Multi-filter images from the solar corona are used to obtain temperature maps that are analyzed using techniques based on proper orthogonal decomposition (POD) in order to extract dynamical and structural information at various scales. Exploring active regions before and after a solar flare and comparing them with quiet regions, we show that the multi-scale behavior presents distinct statistical properties for each case that can be used to characterize the level of activity in a region. Information about the nature of heat transport is also to be extracted from the analysis.

The increasing number of space telescopes and space probes that provide
information about phenomena occurring in space is yielding an enormous amount
of data that need to be analyzed to get information about the physical
processes taking place. In particular, images of the Sun obtained from the
Solar Dynamics Observatory (SDO) instruments and the new Interface Region
Imaging Spectrograph (IRIS) mission have a remarkable high resolution that
allows studies of the Sun with great detail not available before. The
analysis of the images usually involves some processing if one has to extract
information not readily obtained from the raw images. Some techniques used
for image analysis and feature recognition in the Sun have been described by

The images can be processed for pattern recognition using techniques such as
wavelet analysis that sort the structures in terms of the scaling properties
of their size distribution

The rest of the paper is organized as follows. In Sect.

In this section we review the basic ideas of the POD method and its application in separating spatial and temporal information as used in the present work.

Singular value decomposition (SVD) is, generally speaking, a mathematical method based on matrix algebra that allows one to construct a basis on which the data are optimally represented. It is a powerful tool because it helps extract dominant features and coherent structures that might be hidden in the data by identifying and sorting the dimensions along which the data exhibit greater variation. In our case, SVD is used to decompose spatio-temporal data into a finite series of separable modes of time and space, which are orthonormal. The modes give the best representation of the relevant timescales and space scales of the data.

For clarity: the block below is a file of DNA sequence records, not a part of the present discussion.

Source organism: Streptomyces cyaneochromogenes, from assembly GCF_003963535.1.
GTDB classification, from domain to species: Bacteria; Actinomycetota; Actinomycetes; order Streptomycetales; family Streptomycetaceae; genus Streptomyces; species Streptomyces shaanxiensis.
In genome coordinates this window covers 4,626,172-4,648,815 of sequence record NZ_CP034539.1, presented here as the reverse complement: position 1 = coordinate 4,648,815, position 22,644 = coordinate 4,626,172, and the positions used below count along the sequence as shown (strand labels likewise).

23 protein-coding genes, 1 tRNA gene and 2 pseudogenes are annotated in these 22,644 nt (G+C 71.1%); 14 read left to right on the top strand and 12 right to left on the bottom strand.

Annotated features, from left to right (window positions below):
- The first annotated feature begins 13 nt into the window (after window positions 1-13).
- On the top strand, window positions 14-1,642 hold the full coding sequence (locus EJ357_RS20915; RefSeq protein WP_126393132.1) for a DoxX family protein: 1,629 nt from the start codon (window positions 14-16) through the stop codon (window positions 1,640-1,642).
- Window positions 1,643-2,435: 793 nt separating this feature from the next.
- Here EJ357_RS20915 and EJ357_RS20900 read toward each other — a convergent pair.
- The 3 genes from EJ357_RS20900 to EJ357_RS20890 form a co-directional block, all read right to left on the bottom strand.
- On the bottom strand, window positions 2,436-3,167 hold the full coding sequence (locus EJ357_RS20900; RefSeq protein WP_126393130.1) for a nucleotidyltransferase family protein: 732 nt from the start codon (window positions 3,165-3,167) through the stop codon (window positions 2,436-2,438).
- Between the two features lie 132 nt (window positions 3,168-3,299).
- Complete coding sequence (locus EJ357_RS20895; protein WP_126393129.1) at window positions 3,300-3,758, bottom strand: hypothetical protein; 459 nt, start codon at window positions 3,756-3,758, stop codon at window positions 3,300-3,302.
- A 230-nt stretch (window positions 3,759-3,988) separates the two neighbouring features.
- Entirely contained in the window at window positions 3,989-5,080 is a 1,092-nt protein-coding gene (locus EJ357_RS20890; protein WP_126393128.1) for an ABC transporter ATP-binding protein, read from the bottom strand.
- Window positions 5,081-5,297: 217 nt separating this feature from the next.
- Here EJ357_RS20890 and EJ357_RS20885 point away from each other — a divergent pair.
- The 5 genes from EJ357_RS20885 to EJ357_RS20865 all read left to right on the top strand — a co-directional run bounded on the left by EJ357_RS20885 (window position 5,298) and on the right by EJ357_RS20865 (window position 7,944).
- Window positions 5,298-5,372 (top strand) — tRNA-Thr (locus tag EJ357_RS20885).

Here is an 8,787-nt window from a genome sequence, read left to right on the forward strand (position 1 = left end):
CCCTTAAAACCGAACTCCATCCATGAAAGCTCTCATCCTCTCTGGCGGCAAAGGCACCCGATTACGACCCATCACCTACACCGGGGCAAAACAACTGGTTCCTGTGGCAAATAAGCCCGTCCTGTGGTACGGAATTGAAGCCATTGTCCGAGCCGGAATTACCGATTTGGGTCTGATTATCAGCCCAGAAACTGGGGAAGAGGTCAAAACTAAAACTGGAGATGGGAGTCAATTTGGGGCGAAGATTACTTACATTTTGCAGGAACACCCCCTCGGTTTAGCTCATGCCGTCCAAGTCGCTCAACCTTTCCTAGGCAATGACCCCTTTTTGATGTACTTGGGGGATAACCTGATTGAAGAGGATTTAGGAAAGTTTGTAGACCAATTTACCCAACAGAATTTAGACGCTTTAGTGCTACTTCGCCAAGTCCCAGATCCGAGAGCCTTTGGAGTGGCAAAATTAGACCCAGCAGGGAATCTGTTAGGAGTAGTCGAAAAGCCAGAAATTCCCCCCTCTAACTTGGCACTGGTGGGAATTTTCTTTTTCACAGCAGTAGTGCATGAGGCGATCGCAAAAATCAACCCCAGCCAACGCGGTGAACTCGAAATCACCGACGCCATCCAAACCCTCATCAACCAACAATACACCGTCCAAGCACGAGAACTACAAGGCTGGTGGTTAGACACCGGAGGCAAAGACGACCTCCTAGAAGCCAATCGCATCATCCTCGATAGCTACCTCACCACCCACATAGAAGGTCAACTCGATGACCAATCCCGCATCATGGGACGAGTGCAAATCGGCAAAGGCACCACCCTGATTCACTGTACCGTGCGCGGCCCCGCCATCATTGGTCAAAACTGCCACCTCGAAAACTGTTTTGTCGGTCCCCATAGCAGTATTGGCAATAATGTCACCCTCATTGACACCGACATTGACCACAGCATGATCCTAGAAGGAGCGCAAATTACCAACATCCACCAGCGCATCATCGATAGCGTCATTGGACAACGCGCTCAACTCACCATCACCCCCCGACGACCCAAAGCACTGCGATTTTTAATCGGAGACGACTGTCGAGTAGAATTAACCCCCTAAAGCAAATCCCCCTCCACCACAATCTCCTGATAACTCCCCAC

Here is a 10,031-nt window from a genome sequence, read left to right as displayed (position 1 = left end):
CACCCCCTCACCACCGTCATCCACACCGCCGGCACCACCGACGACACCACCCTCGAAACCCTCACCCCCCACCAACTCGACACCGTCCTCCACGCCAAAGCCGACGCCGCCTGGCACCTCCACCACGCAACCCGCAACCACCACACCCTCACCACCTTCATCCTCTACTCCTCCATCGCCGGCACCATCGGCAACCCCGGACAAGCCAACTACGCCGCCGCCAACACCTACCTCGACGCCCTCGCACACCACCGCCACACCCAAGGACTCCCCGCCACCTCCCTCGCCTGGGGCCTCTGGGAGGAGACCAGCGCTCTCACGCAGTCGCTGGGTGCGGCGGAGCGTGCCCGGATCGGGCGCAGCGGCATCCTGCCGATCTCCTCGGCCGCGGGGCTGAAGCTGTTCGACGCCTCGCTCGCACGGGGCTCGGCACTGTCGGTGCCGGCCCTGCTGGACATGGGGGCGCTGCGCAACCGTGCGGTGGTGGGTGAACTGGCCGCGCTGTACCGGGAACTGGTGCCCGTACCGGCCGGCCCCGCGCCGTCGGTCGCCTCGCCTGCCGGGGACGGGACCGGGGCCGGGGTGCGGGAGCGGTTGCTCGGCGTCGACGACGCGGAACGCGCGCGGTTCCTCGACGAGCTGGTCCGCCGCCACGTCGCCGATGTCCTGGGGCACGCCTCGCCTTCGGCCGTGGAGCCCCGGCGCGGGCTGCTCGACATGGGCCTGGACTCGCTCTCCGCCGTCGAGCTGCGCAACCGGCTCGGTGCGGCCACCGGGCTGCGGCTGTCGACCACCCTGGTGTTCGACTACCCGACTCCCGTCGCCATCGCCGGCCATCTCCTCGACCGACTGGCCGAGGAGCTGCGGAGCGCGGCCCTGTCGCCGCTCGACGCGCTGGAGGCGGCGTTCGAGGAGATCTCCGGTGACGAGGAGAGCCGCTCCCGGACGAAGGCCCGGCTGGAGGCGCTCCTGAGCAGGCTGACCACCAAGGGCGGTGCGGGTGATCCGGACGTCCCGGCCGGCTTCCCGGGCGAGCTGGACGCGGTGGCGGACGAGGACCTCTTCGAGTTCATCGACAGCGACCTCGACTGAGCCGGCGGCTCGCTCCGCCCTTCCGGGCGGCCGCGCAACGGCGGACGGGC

The SVD of the matrix

Another useful mathematical expression of SVD is through the tensor product.
The SVD of a matrix can be seen as an ordered and weighted sum of rank-1
separable matrices. By this we mean that the matrix

In our analysis the matrix

Topos and Chronos is a name given to the separation of time and space
variations in the data in a way that the POD method can be applied

The singular value decomposition of

From Eq. (

The data we analyze with the methods of the previous section are obtained
from the observations of the Atmospheric Imaging Assembly (AIA) instrument

The first step is to select appropriate events that contain the phenomenology
of interest. In our case, we focus on the propagation of a heat front
associated with an impulsive release of energy, such as a solar flare. What
we call a heat front is simply an emitting thermal structure that moves
across the solar disk, but we are not interested in the actual identification
of it with known waves in the solar atmosphere. There could be various
possibilities for the propagating front, such as EIT waves

AIA composite of EUV emissions (94, 193, and 335 Å) (ref.:

The chosen event occurred on 31 August 2012 at around 20:00 UT. There were seven
active regions on the visible solar disk. An image at a fixed time is shown
in Fig.

The AIA instrument consists of four detectors with a resolution of
4096

Each wavelength is produced by a temperature distribution that peaks at a
characteristic temperature (

The DEM distribution is typically given by
DEM(

Emission Measure map (left panel) and Temperature map (right panel).

The maps generated in the previous section combining the emission at six
wavelengths can be further processed to extract structures and dynamical
features related to the thermal energy content. The time evolution of the
data space array,

Snapshots at different times of the region where the heat front is moving.

The same POD analysis performed on the temperature maps in Fig.

As mentioned in Sect.

Topos–Chronos decomposition of solar flare activity. Odd columns:
spatial modes

Topos–Chronos decomposition of pre-flare solar activity. Odd
columns: spatial modes

Topos–Chronos decomposition of the quiet-Sun region. Odd columns:
spatial modes

This correlation can be studied using Fourier analysis to extract the
characteristic spatio-temporal scales of each POD mode. For the Topos modes,
we first transform the 1-D vector

The Topos–Chronos plots for the pre-flare and quiet-Sun cases in
Figs.

Length scale vs. timescale for all POD ranks; solar flare.

Length scale vs. timescale for all POD ranks:

Further information can be obtained from the reconstruction error in the POD
representation, defined as the difference

PDF averaged over time frames for energy content in the small scales
of